You Call it Bipolar- I Call it MSD
Is Your head Screwed on Right?
Mama was up on the mountain Saturday, just in time to view my initial weed-eating efforts. When Annie and I paid a visit in the afternoon, it was just like old times.
“So you’ve been seeing this psychiatrist for a while now. Have you got your head screwed on right, yet?” She kept her face neutral, as she was so capable of, until after the smile had appeared on my face, whereupon she beamed.
“Well, Mama, I honestly don’t know that that’s ever going to happen. Let’s not get carried away.” I could just as easily have said, “Not yet Mama, he only had a straight-edged screwdriver, and we needed a Philips-head.” The idea is that as long as I can poke fun at myself, or have others feel comfortable enough to do the same, then I think this will work.
I am getting past the point, where I am cruising along, minding my own business, and suddenly I am thinking, “Hey, I am bipolar,” and having the gong go off in my head. Getting rid of that gong was key. As our conversation went along, I thought to ask Mama the question I had about my father’s sleep habits.
“Did Robert have insomnia, or other sleep issues?” I asked.
“Well, he could go to sleep just like that,” and she snapped her fingers. “But you know that from seeing him sit down in front of a movie.” She paused.
“Did he wake up in the middle of the night, and not be able to go back to sleep? Or did he wake up really early, and get up at 3 or 4 in the morning?” I asked, because these were characteristics of my sleep issues.
“No, he didn’t wake up in the middle of the night that I know of. And no, he didn’t get up early either.”
“I just ask, because I think Robert had a mood spectrum disorder, also. I mentioned this to you, when your brother, Ralph, was here. I know we all saw the depressive side of him, the black Irish moods, but we also saw him engage in an endless stream of projects, that required that he expend a lot of energy, and from a guy who worked in a steel factory full time, that was a lot. It is a key component of a mood spectrum disorder, and falls under the heading of hypomania.”
I went on to describe some of the projects I remember him working on, including the utility trailers he used to construct, bringing scrap iron home from the shop, and welding the chassis in the side yard. By the time he was done, and the trailer was painted, he could command as much as three hundred dollars for it, which back in the late sixties, was a veritable fortune. He began construction on the Honah Lee, a sailboat, which he never completed, but still traded for a four-feet-deep Doughboy swimming pool. He sure talked about what he would do when the Honah Lee was completed. Sailing around the world is not that exotic, but still would seem a little grandiose for most people to consider.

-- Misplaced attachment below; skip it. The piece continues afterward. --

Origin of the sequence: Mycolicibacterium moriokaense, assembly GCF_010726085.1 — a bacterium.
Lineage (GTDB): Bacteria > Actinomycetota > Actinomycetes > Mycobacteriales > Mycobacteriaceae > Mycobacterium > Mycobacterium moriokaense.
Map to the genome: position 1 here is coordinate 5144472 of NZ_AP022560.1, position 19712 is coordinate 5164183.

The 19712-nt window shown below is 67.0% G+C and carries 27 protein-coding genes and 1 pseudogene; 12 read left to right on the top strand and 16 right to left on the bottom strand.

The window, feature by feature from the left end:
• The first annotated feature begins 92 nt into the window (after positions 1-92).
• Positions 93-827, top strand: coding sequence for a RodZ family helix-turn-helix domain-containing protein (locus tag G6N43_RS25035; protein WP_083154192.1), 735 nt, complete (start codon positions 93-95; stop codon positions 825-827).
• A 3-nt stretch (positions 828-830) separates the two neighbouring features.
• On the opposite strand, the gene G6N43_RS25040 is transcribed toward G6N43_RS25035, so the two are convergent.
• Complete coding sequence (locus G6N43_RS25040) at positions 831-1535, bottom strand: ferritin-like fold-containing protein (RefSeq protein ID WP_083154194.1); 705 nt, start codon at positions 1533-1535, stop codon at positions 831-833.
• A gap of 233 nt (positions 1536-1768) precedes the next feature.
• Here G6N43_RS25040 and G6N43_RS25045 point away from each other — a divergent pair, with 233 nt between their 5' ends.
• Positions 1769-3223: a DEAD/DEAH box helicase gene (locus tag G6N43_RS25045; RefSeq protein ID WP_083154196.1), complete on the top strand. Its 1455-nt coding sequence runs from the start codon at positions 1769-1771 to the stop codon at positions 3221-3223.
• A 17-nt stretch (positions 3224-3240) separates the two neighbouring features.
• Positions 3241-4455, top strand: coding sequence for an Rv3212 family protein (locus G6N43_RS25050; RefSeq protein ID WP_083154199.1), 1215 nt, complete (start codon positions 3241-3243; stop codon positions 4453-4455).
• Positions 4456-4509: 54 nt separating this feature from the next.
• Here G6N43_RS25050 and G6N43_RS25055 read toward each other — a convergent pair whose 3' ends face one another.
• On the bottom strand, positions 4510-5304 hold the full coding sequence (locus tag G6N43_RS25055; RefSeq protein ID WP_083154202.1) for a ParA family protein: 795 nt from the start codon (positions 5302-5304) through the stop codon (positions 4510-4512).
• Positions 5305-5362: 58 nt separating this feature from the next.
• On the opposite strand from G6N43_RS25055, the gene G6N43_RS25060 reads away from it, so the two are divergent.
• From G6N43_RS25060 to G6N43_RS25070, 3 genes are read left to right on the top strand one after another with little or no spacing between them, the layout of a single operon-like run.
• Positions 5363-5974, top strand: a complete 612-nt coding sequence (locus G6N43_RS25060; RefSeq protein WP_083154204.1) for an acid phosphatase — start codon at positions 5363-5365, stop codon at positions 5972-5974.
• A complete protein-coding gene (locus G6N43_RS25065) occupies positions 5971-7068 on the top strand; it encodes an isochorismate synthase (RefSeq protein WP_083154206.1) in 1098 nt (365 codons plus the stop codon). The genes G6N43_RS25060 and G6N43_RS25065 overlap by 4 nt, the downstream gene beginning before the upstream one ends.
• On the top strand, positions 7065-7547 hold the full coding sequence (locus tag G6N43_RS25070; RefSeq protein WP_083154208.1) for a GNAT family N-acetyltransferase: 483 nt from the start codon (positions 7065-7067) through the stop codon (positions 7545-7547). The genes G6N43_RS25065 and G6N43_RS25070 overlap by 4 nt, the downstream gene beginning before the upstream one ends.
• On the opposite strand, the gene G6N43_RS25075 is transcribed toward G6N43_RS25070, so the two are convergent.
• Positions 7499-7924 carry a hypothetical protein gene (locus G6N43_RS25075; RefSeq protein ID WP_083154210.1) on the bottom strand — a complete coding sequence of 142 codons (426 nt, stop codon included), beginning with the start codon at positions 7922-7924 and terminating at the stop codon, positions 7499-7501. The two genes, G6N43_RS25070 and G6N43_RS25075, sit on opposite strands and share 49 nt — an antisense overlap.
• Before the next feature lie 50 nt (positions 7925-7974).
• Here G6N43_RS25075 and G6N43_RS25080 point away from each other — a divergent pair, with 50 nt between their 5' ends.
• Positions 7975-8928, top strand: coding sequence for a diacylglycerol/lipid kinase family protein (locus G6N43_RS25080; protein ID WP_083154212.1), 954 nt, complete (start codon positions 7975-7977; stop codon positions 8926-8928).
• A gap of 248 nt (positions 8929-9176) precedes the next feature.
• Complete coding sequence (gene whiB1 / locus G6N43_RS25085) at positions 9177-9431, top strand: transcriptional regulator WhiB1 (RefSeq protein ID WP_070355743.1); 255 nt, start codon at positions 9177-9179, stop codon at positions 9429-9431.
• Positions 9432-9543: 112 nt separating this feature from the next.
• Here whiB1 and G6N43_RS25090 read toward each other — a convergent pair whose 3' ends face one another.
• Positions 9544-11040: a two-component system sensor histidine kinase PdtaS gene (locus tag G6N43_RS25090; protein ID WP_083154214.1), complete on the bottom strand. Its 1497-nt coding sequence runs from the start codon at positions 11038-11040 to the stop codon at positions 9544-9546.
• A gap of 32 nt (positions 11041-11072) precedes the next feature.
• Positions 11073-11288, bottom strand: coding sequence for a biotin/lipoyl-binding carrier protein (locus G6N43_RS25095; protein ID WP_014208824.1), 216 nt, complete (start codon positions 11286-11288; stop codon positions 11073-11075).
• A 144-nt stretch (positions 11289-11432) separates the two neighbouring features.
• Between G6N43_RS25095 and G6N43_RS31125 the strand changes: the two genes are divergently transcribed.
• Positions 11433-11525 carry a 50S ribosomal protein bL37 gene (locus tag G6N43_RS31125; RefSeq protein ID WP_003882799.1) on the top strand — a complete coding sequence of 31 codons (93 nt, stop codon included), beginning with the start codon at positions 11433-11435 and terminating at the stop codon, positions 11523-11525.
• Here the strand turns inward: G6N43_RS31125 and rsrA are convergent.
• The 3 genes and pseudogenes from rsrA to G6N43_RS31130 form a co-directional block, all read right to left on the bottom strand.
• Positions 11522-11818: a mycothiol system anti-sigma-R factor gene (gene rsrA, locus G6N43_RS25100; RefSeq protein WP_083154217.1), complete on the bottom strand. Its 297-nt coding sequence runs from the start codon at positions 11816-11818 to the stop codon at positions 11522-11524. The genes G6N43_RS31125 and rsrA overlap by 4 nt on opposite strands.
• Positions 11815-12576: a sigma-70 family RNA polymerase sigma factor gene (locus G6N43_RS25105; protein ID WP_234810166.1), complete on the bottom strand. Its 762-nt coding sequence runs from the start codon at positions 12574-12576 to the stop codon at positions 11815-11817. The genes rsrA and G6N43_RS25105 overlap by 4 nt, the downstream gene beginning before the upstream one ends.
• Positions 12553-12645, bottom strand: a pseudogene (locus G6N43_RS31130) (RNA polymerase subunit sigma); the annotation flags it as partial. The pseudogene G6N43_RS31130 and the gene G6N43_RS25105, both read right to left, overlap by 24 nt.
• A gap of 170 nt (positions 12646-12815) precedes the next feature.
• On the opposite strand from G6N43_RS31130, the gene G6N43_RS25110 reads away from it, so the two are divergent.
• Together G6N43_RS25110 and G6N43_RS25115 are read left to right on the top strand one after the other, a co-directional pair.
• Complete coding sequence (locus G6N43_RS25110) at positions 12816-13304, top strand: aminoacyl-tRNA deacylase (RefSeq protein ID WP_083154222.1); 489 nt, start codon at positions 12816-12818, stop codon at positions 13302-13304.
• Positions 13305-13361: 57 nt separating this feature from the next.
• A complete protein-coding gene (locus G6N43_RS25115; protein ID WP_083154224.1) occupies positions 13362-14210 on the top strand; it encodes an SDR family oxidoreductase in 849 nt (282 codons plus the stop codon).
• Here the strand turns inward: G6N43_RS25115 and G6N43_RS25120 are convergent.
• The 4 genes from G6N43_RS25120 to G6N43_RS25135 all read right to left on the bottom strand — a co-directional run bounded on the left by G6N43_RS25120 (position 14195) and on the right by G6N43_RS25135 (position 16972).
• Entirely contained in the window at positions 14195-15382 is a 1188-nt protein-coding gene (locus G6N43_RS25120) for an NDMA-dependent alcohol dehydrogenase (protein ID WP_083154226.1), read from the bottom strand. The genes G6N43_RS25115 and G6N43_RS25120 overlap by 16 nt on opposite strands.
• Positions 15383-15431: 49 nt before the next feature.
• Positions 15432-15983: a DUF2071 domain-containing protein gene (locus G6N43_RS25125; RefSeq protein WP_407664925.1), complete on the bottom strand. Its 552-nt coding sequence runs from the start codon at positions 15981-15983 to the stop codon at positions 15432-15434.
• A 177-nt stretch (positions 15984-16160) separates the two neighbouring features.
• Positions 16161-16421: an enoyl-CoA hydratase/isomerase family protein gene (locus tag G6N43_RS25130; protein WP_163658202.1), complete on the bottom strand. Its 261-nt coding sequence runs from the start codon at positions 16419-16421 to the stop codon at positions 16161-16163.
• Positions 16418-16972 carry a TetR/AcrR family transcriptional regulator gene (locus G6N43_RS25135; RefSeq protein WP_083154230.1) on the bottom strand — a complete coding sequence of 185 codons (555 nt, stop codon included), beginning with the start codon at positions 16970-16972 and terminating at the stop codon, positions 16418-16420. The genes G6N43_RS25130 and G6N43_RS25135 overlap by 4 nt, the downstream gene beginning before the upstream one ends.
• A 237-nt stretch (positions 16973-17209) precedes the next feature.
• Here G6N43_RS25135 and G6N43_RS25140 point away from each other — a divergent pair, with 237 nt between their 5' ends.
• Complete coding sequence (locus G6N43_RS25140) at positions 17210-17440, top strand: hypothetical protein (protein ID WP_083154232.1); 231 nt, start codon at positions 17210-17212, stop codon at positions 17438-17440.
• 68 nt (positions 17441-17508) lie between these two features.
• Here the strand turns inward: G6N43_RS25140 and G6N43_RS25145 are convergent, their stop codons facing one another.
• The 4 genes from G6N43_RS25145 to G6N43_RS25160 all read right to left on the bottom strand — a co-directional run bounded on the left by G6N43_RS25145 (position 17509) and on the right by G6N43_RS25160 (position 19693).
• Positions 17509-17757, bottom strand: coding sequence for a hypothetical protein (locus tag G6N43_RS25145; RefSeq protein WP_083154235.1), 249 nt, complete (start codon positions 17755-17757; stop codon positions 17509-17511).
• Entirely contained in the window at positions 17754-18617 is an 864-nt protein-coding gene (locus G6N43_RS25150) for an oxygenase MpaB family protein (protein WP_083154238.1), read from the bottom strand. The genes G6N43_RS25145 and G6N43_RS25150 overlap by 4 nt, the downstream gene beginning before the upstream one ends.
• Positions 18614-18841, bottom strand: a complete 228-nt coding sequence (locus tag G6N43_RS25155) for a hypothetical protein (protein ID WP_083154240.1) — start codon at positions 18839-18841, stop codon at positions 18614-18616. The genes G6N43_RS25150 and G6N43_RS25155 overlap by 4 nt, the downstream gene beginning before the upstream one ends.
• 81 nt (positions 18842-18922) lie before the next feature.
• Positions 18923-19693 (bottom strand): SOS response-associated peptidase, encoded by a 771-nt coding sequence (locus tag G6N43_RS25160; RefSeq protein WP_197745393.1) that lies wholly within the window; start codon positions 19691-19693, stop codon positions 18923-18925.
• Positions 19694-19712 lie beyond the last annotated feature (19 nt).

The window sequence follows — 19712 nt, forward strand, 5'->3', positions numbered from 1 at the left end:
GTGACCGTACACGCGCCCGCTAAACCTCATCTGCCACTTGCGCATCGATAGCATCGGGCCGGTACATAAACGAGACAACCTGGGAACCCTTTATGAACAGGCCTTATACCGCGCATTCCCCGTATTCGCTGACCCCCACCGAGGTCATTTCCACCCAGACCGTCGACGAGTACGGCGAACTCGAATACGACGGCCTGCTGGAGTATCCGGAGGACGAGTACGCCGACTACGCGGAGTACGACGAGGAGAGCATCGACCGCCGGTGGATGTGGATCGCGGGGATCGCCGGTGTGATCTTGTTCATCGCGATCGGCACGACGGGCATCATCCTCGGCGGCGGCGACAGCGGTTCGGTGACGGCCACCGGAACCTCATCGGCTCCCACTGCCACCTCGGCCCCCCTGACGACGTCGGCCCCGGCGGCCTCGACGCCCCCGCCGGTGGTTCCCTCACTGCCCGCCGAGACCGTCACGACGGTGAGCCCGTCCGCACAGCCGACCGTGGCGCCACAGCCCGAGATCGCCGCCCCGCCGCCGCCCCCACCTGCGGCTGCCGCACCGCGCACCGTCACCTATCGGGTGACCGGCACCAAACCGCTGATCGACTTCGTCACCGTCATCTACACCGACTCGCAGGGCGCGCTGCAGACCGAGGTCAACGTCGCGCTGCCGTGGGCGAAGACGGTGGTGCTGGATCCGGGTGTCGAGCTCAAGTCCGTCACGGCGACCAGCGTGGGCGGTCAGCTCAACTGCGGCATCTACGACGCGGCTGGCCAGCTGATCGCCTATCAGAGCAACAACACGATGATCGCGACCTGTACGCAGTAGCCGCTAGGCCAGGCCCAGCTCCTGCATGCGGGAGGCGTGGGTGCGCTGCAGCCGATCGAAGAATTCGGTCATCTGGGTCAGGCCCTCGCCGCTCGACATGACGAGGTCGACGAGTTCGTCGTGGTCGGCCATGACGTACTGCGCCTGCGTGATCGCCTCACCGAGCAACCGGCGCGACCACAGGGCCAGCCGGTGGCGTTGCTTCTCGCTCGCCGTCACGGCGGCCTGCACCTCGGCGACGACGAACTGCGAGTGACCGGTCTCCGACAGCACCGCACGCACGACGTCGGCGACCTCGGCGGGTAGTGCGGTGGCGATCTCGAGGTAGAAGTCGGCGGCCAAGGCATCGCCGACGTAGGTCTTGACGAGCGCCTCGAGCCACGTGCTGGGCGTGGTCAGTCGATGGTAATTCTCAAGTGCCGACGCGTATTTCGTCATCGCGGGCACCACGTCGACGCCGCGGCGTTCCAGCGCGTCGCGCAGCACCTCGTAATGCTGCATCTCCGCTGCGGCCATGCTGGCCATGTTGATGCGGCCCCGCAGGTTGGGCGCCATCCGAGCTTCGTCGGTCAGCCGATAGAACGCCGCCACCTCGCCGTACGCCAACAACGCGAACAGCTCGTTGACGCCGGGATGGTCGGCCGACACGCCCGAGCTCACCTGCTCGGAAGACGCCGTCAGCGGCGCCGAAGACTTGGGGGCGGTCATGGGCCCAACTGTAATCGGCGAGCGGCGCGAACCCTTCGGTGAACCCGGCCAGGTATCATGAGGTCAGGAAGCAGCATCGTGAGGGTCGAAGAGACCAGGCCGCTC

For a while he was building these tile-topped tables, the undercarriage of which he made as he did the trailers. Then he would inlay plywood in the frame, and tile the surface, creating different designs. On the top of one, he got his brother Joe to draw a Chinese New Years dragon, and he used tiny red and black tiles to create the mosaic. The effect was quite stunning and it amazed me that something that began with a welding torch and some useless scraps of iron, could become such an exquisite piece of furniture. He had an excellent sense of vision.
He was a master craftsman, when it came to brick/stone work, and fine carpentry. He had a tremendous capacity for working creatively with his hands. The chests of drawers he assembled after his retirement, are works of skill and artistry. He also began to collect coins, sometime in the sixties, and he would spend hours nightly, pouring over his pennies, sorting them, organizing them, and storing them in the proper containers.
My father operated a great deal out of the right side of his brain, and engaged in hypomania, for long stretches at a time. For at least a five-year time period, he also became seriously health-conscious, beginning a daily program of not only going to the track in the afternoons to run, but also jogging in place in the early mornings. Through the open windows, in the boys’ bedroom at the lower end of the house, I could hear his feet rhythmically dancing, as he jogged in place, something I have never been able to sustain, for more than a minute or two. That was a lot of energy for him to be able to have, and still work the way he did. He would also contract jobs on the weekends, doing projects for extra money.
Though prone to fits of melancholy, he also had great capacity for warmth and enthusiasm, as he demonstrated every summer when he would take the entire family camping. I was always amazed that I had almost none of the normal duties, that plagued me at home. I did not have to wash dishes, or peel potatoes, and he seemed mostly to be in the best spirits while camping.
No one disputes that mental illness tends to be genetic. My own diagnosis of mood spectrum disorder, makes a great deal of sense, if I conclude that my father suffered in some degree from the same disorder. It doesn’t/didn’t make him a bad guy, just as it doesn’t make me a bad guy. I simply need to get my head screwed on right.